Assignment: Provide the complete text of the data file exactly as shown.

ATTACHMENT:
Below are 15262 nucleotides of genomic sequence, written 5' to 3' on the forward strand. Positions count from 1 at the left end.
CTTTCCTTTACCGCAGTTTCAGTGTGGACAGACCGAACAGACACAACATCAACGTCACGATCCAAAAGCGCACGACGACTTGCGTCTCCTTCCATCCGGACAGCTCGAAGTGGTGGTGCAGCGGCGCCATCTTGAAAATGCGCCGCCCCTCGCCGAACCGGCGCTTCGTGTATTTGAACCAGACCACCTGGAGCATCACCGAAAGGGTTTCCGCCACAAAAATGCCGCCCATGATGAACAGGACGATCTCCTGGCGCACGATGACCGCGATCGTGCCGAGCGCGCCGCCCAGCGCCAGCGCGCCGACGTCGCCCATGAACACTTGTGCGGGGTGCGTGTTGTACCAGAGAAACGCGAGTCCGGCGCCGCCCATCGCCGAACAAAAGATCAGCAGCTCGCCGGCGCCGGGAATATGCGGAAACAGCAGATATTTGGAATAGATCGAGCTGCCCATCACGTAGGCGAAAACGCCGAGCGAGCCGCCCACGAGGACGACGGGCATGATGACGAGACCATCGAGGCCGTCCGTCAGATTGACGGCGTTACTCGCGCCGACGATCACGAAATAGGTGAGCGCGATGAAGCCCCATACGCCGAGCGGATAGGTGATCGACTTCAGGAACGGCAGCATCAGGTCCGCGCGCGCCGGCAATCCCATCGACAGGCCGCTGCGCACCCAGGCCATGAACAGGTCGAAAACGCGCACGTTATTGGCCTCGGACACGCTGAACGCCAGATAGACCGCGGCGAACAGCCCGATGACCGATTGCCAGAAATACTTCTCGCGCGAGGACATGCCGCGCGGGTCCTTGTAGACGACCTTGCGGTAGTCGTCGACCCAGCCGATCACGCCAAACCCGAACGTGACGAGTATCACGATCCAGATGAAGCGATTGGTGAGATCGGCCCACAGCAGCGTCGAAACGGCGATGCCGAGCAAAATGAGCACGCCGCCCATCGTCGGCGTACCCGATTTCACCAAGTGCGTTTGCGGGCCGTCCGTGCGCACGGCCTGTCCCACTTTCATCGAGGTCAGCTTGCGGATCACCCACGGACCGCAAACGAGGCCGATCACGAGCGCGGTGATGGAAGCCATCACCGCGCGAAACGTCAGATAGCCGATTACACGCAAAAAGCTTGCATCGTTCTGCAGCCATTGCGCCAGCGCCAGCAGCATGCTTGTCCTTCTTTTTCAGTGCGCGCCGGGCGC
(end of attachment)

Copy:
Below are 15262 nucleotides of genomic sequence, written 5' to 3' on the forward strand. Positions count from 1 at the left end.
CTTTCCTTTACCGCAGTTTCAGTGTGGACAGACCGAACAGACACAACATCAACGTCACGATCCAAAAGCGCACGACGACTTGCGTCTCCTTCCATCCGGACAGCTCGAAGTGGTGGTGCAGCGGCGCCATCTTGAAAATGCGCCGCCCCTCGCCGAACCGGCGCTTCGTGTATTTGAACCAGACCACCTGGAGCATCACCGAAAGGGTTTCCGCCACAAAAATGCCGCCCATGATGAACAGGACGATCTCCTGGCGCACGATGACCGCGATCGTGCCGAGCGCGCCGCCCAGCGCCAGCGCGCCGACGTCGCCCATGAACACTTGTGCGGGGTGCGTGTTGTACCAGAGAAACGCGAGTCCGGCGCCGCCCATCGCCGAACAAAAGATCAGCAGCTCGCCGGCGCCGGGAATATGCGGAAACAGCAGATATTTGGAATAGATCGAGCTGCCCATCACGTAGGCGAAAACGCCGAGCGAGCCGCCCACGAGGACGACGGGCATGATGACGAGACCATCGAGGCCGTCCGTCAGATTGACGGCGTTACTCGCGCCGACGATCACGAAATAGGTGAGCGCGATGAAGCCCCATACGCCGAGCGGATAGGTGATCGACTTCAGGAACGGCAGCATCAGGTCCGCGCGCGCCGGCAATCCCATCGACAGGCCGCTGCGCACCCAGGCCATGAACAGGTCGAAAACGCGCACGTTATTGGCCTCGGACACGCTGAACGCCAGATAGACCGCGGCGAACAGCCCGATGACCGATTGCCAGAAATACTTCTCGCGCGAGGACATGCCGCGCGGGTCCTTGTAGACGACCTTGCGGTAGTCGTCGACCCAGCCGATCACGCCAAACCCGAACGTGACGAGTATCACGATCCAGATGAAGCGATTGGTGAGATCGGCCCACAGCAGCGTCGAAACGGCGATGCCGAGCAAAATGAGCACGCCGCCCATCGTCGGCGTACCCGATTTCACCAAGTGCGTTTGCGGGCCGTCCGTGCGCACGGCCTGTCCCACTTTCATCGAGGTCAGCTTGCGGATCACCCACGGACCGCAAACGAGGCCGATCACGAGCGCGGTGATGGAAGCCATCACCGCGCGAAACGTCAGATAGCCGATTACACGCAAAAAGCTTGCATCGTTCTGCAGCCATTGCGCCAGCGCCAGCAGCATGCTTGTCCTTCTTTTTCAGTGCGCGCCGGGCGC